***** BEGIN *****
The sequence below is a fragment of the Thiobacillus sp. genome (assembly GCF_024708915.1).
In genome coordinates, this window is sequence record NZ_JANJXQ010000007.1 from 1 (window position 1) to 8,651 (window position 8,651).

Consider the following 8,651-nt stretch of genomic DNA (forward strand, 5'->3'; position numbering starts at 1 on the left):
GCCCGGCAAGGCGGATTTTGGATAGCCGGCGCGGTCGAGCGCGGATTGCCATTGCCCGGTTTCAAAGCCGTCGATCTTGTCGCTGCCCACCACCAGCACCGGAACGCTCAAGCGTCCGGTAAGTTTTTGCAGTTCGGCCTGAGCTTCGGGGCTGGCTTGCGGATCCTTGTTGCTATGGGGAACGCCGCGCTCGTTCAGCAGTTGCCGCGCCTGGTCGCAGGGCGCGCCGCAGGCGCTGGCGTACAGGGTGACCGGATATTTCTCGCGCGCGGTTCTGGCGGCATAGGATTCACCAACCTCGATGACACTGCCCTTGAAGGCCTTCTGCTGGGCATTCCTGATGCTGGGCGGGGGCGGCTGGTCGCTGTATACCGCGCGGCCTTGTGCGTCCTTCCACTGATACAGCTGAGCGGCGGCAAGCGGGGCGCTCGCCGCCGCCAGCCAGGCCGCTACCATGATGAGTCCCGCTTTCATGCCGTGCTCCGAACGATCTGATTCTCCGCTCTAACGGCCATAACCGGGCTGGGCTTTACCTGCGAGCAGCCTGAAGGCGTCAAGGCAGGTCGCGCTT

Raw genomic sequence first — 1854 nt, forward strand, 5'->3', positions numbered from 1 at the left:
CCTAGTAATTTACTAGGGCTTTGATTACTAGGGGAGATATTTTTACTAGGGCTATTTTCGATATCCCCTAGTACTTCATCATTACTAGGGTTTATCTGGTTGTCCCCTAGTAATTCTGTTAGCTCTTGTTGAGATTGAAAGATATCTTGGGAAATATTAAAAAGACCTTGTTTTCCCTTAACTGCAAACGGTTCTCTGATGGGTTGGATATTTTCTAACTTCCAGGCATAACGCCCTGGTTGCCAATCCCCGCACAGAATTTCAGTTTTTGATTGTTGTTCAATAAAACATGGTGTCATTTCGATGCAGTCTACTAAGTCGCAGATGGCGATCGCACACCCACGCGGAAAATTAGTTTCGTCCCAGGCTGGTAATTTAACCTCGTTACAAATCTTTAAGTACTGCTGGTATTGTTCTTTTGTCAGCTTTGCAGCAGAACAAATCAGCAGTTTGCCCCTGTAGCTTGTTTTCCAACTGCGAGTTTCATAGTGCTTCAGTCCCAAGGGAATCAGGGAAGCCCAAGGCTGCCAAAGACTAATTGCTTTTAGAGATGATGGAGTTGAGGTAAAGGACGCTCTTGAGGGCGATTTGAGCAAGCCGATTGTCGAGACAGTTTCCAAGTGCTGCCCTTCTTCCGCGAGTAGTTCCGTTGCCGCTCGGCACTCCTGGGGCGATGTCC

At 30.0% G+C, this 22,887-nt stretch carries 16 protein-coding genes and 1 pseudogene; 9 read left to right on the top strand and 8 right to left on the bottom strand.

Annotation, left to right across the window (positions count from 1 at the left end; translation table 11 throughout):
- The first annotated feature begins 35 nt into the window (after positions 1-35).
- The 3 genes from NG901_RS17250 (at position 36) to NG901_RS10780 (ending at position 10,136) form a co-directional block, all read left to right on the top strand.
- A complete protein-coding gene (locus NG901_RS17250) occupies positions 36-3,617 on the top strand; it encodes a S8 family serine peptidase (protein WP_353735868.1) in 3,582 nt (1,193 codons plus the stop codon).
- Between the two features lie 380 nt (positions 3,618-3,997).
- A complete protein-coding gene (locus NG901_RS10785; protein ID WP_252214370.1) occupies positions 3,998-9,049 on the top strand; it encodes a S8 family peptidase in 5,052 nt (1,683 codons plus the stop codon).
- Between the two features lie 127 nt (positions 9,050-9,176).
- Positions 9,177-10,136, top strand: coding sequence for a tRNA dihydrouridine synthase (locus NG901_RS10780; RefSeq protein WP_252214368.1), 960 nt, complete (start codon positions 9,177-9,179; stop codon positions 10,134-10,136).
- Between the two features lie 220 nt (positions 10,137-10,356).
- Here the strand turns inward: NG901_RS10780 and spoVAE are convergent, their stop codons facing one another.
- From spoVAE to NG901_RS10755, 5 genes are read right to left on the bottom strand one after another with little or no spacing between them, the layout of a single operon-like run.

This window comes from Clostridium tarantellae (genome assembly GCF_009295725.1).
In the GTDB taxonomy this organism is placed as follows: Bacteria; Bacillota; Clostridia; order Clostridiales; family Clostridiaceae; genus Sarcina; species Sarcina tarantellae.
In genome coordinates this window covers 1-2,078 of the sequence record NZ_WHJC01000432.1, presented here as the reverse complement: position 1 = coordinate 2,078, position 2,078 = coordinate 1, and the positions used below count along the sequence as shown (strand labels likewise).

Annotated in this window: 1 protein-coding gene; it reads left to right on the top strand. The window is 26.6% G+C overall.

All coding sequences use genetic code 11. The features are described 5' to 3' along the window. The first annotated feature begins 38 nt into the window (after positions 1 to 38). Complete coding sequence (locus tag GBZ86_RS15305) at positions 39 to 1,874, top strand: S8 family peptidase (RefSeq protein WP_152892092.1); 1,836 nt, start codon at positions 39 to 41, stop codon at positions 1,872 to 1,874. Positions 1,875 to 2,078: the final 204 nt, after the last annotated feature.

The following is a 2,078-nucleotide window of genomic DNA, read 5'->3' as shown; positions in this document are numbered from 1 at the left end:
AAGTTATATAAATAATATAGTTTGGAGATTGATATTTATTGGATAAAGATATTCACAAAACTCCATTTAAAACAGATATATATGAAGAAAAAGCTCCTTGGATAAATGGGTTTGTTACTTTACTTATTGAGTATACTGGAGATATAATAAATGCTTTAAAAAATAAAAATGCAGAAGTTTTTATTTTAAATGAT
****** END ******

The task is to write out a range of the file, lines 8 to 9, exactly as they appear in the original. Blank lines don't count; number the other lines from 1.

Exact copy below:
Annotation, left to right across the window (positions count from 1 at the left end; translation table 11 throughout):
- The first annotated feature begins 35 nt into the window (after positions 1-35).